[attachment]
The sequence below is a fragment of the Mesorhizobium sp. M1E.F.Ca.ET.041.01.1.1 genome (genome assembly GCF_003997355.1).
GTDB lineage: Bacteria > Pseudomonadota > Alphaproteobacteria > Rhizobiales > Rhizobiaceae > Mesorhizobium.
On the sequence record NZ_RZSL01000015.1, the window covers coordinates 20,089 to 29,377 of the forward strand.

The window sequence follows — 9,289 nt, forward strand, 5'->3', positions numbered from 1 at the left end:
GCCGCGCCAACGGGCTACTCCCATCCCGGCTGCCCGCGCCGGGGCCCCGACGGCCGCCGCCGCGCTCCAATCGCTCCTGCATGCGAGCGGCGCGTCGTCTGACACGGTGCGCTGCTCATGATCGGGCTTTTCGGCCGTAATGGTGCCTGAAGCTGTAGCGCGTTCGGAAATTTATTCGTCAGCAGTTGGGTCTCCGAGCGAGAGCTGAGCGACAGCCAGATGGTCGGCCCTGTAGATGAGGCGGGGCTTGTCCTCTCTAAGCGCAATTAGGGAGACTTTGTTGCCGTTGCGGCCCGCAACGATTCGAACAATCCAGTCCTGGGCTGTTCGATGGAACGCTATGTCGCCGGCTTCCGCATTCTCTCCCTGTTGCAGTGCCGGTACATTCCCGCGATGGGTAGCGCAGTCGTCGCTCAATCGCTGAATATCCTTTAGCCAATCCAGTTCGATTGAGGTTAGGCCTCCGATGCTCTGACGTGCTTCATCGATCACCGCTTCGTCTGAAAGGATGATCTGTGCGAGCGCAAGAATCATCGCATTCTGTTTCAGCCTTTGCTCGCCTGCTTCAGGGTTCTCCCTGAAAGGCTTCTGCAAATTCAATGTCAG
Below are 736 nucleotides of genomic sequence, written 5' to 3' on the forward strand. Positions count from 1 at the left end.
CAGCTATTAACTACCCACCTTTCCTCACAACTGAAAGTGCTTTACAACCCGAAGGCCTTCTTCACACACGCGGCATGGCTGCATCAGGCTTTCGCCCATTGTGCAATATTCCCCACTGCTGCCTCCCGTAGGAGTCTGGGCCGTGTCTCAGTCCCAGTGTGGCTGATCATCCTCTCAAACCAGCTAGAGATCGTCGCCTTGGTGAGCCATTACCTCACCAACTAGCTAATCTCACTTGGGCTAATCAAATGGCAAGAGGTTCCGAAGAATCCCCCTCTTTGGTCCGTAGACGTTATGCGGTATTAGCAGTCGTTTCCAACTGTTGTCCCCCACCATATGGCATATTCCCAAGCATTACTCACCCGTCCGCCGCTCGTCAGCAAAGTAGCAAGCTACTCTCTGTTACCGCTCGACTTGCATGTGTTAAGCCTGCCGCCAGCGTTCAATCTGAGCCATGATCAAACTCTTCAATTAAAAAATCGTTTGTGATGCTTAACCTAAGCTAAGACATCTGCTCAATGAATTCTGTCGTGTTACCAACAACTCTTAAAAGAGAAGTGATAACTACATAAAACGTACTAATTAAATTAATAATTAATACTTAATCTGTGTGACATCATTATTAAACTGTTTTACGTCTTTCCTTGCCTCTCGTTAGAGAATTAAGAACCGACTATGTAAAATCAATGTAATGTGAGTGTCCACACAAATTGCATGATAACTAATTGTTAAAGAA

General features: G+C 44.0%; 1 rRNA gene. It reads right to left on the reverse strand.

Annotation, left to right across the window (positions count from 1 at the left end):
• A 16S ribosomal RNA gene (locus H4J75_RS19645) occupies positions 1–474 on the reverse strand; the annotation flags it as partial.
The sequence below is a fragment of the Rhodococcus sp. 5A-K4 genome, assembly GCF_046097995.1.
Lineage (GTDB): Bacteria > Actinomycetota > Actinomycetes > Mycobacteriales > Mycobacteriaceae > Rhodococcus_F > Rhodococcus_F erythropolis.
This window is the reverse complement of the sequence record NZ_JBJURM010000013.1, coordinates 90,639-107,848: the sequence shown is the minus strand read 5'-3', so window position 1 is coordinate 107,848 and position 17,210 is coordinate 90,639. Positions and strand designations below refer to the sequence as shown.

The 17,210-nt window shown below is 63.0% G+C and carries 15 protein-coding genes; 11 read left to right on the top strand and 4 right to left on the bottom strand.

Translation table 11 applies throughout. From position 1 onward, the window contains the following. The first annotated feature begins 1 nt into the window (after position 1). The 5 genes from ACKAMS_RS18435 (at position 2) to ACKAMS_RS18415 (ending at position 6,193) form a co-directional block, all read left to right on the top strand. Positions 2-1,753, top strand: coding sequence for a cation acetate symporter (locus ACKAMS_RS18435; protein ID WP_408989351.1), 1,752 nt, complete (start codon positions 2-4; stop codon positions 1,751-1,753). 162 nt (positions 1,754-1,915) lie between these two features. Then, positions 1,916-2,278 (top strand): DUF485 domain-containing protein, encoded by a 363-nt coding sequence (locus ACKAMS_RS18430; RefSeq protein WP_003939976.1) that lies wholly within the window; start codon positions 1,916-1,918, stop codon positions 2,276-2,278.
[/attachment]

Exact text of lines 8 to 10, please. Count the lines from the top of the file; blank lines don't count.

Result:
General features: G+C 44.0%; 1 rRNA gene. It reads right to left on the reverse strand.

Annotation, left to right across the window (positions count from 1 at the left end):
• A 16S ribosomal RNA gene (locus H4J75_RS19645) occupies positions 1–474 on the reverse strand; the annotation flags it as partial.